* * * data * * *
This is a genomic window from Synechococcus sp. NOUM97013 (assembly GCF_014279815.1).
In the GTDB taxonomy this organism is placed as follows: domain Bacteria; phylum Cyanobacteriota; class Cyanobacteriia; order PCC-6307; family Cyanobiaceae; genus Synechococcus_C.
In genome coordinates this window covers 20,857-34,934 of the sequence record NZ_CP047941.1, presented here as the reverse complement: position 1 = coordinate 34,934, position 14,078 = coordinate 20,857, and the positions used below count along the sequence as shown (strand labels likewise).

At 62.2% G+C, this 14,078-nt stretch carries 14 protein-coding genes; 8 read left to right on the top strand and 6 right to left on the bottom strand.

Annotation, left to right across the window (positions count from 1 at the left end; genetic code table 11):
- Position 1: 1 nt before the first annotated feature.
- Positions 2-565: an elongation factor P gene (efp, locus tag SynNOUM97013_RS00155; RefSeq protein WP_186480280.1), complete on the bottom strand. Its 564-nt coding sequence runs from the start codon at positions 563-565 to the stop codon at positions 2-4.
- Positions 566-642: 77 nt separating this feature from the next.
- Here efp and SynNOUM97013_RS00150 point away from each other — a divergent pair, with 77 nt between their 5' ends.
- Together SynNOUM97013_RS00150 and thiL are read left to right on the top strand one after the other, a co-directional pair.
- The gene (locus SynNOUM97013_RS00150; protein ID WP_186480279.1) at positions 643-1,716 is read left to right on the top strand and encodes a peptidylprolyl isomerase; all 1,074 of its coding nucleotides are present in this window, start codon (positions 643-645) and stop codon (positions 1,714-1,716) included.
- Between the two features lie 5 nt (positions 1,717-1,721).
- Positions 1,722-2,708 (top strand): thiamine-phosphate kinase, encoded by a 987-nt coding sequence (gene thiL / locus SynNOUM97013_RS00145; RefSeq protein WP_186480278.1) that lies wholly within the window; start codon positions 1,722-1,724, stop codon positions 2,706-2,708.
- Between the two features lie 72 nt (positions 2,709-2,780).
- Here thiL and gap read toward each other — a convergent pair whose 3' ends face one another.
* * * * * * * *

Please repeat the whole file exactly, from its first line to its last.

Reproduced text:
This is a genomic window from Synechococcus sp. NOUM97013 (assembly GCF_014279815.1).
In the GTDB taxonomy this organism is placed as follows: domain Bacteria; phylum Cyanobacteriota; class Cyanobacteriia; order PCC-6307; family Cyanobiaceae; genus Synechococcus_C.
In genome coordinates this window covers 20,857-34,934 of the sequence record NZ_CP047941.1, presented here as the reverse complement: position 1 = coordinate 34,934, position 14,078 = coordinate 20,857, and the positions used below count along the sequence as shown (strand labels likewise).

At 62.2% G+C, this 14,078-nt stretch carries 14 protein-coding genes; 8 read left to right on the top strand and 6 right to left on the bottom strand.

Annotation, left to right across the window (positions count from 1 at the left end; genetic code table 11):
- Position 1: 1 nt before the first annotated feature.
- Positions 2-565: an elongation factor P gene (efp, locus tag SynNOUM97013_RS00155; RefSeq protein WP_186480280.1), complete on the bottom strand. Its 564-nt coding sequence runs from the start codon at positions 563-565 to the stop codon at positions 2-4.
- Positions 566-642: 77 nt separating this feature from the next.
- Here efp and SynNOUM97013_RS00150 point away from each other — a divergent pair, with 77 nt between their 5' ends.
- Together SynNOUM97013_RS00150 and thiL are read left to right on the top strand one after the other, a co-directional pair.
- The gene (locus SynNOUM97013_RS00150; protein ID WP_186480279.1) at positions 643-1,716 is read left to right on the top strand and encodes a peptidylprolyl isomerase; all 1,074 of its coding nucleotides are present in this window, start codon (positions 643-645) and stop codon (positions 1,714-1,716) included.
- Between the two features lie 5 nt (positions 1,717-1,721).
- Positions 1,722-2,708 (top strand): thiamine-phosphate kinase, encoded by a 987-nt coding sequence (gene thiL / locus SynNOUM97013_RS00145; RefSeq protein WP_186480278.1) that lies wholly within the window; start codon positions 1,722-1,724, stop codon positions 2,706-2,708.
- Between the two features lie 72 nt (positions 2,709-2,780).
- Here thiL and gap read toward each other — a convergent pair whose 3' ends face one another.